Since the Typhoon was on the market for an extra year, its manufacturing numbers were higher than those of its truck sibling, the Syclone, which only saw 2,995 units produced in 1991. The 1992 base price of $29,530 would be equivalent to $55,750 in today’s money.

Jeep’s 4.0-liter Cherokee has been the top dog in the sport-utility lighting drags. Of ten Cherokee owners, eight would reply, “It’s a fast mutha. ” The modern 4.0-liter straight six produces 190 horsepower, enough for 0-60 mph times of 8.2 seconds. The sum is remarkable for a four-by-four. Very impressive, but hardly shocking in any way.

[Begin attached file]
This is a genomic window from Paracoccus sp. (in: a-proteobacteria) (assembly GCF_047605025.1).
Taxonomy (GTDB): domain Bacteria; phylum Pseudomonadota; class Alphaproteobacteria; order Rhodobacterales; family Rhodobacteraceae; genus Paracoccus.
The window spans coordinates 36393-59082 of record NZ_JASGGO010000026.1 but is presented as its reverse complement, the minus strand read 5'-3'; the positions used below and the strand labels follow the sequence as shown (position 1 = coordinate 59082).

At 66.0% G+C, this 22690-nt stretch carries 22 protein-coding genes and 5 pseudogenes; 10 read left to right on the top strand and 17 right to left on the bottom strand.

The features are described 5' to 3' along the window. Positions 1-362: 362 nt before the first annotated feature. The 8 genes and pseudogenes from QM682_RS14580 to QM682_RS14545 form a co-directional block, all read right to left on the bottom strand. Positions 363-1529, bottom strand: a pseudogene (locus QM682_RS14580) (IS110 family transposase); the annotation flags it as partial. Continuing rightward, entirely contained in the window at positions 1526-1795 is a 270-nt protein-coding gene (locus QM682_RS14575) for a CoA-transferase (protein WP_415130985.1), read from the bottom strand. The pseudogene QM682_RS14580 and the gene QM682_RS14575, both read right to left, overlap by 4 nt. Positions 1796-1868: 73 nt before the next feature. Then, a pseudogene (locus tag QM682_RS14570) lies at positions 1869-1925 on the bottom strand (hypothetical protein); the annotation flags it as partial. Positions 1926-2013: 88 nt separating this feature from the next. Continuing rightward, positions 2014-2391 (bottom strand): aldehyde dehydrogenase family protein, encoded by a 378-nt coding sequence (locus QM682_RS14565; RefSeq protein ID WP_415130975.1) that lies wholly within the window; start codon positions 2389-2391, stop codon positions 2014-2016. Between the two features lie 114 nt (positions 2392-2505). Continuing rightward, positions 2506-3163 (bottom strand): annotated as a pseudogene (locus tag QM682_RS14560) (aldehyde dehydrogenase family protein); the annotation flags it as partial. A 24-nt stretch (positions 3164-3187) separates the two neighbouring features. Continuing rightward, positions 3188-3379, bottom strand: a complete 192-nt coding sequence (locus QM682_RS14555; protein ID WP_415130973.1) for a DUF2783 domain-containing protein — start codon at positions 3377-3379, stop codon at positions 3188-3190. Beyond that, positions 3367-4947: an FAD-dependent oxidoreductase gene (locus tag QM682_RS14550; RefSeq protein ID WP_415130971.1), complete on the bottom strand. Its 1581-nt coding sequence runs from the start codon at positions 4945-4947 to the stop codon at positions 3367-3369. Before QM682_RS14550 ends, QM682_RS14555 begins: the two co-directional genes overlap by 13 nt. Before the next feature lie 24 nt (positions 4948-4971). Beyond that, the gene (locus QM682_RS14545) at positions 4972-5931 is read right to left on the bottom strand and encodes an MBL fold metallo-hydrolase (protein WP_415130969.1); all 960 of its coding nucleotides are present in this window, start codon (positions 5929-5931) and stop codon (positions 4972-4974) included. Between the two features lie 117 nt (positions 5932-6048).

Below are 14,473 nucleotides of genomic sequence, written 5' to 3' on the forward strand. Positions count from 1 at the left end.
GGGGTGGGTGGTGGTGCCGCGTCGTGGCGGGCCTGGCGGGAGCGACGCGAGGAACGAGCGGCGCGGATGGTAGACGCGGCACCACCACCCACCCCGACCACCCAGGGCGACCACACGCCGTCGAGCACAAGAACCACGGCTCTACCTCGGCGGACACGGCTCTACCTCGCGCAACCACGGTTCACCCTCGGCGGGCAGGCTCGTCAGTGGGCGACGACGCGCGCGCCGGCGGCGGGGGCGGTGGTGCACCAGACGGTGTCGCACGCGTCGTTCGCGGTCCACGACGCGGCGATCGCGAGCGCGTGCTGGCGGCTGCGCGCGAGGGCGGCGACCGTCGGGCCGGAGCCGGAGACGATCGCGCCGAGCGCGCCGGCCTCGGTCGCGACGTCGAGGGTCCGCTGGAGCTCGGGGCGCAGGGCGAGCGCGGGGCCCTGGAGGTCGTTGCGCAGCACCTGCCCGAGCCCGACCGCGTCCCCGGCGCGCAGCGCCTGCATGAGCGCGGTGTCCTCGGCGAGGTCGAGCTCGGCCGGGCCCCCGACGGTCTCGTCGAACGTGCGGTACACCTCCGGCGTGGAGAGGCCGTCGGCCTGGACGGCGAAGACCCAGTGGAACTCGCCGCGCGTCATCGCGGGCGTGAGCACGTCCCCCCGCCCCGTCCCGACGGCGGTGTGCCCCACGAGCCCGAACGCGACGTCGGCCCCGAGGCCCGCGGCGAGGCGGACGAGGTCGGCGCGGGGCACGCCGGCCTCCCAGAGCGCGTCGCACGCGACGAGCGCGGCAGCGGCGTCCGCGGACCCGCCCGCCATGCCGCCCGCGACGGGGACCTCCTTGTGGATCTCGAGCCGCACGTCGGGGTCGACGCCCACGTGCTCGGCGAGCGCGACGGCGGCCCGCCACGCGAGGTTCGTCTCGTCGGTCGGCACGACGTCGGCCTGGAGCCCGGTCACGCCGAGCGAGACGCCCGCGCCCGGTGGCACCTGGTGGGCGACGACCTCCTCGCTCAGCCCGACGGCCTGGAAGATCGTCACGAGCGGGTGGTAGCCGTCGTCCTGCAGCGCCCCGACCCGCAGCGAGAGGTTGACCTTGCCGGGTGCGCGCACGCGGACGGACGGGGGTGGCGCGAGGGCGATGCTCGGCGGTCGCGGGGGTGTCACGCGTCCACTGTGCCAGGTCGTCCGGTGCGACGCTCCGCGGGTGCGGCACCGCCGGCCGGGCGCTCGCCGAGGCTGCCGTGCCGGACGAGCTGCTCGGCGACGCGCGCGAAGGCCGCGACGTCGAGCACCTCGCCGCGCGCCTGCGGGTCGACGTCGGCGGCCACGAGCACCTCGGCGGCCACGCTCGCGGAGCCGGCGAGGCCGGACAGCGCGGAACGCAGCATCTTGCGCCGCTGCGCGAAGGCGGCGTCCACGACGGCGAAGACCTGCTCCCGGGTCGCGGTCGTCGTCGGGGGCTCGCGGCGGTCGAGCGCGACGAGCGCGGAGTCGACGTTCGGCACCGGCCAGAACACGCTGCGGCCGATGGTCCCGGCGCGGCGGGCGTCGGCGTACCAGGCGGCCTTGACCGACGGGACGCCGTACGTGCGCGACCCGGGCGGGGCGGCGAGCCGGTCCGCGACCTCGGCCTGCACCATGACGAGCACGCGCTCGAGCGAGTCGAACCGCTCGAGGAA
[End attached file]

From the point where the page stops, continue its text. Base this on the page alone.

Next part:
The GMC Typhoon’s acceleration on a roll is just as stunning as its acceleration from a stoplight, such as while passing an 18-wheeler on a narrow two-lane. When in top gear, the Typhoon has one of the fastest acceleration times we’ve ever observed, with a sprint from 30 miles per hour to fifty miles per hour taking just 2.9 seconds. The truck driver will be certain he was recently buzzed by an alien spaceship.

The base price of $29,530 will get you a vehicle that towers over the competition, has enough storage space for a month’s worth of groceries, pampers its occupants with leather trim and power appointments, ploughs through snow and ice with ease, grabs attention at every stoplight, and can keep up with the likes of the Corvette LT1 and the Nissan 300ZX Turbo in terms of straight-line speed.